Resume Production, Distribution, and Follow-Up
Errors to Avoid

The following production, distribution, and follow-up errors can cause your resume to be tossed into a trashcan.

  1. Poorly typed and reproduced - hard to read.

  2. Produced on odd-sized paper.

  3. Printed on poor quality paper or on extremely thin or thick paper.

  4. Soiled with coffee stains, fingerprints, or ink marks.

  5. Sent to the wrong person or department.

  6. Mailed, faxed, or e-mailed to "To Whom It May Concern" or "Dear Sir."

  7. E-mailed as an attachment which could have a virus if opened.

  8. Enclosed in a tiny envelope that requires the resume to be unfolded and flattened several times.

  9. Arrived without proper postage - the employer gets to pay the extra!

  10. Sent the resume and letter by the slowest postage rate possible.

  11. Envelope double-sealed with tape and is indestructible - nearly impossible to open by conventional means!

  12. Back of envelope includes a handwritten note stating that something is missing on the resume, such as a telephone number, e-mail address, or new mailing address.

  13. Resume taped to the inside of the envelope, an old European habit practiced by paranoid letter writers. Need to destroy the envelope and perhaps also the resume to get it out of the envelope.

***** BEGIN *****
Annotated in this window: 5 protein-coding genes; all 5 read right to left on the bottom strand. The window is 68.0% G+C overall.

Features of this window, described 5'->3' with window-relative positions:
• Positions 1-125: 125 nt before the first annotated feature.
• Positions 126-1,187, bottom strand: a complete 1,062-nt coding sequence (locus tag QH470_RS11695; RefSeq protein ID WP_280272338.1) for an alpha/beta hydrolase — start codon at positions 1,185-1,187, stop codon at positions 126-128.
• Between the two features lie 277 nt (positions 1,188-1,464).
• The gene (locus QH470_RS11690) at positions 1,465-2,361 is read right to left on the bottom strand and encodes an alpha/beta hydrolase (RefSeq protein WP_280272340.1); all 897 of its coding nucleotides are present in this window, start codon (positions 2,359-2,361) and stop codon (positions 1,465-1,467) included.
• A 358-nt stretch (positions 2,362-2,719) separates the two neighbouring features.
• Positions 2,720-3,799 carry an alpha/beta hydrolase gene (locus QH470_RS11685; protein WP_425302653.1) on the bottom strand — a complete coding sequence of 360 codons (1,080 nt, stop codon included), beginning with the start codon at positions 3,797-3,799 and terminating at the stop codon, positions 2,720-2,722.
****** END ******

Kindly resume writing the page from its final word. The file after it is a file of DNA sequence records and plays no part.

14. Accompanied by extraneous or inappropriate enclosures which were not requested, such as copies of self-serving letters or recommendations, transcripts, or samples of work.

  15. Arrived too late for consideration.

  16. Came without a cover letter.

  17. Cover letter repeated what was on the resume - did not command attention nor move the reader to action.

  18. Sent the same or different versions of the resume to the same person as a seemingly clever follow-up method.

  19. Follow-up call made too soon - before the resume and letter arrived!

  20. Follow-up call was too aggressive or the candidate appeared too "hungry" for the position - appeared needy or greedy.

Since the resume is vitally important to getting a job interview, make sure your resume is error-free. Spend sufficient time crafting a resume that shouts loud and clear that you are someone who should be interviewed for a position.

SOURCE: Adapted from Military Transition to Civilian Success (Impact Publications) pages 234-235. Copyright 2006. All rights reserved.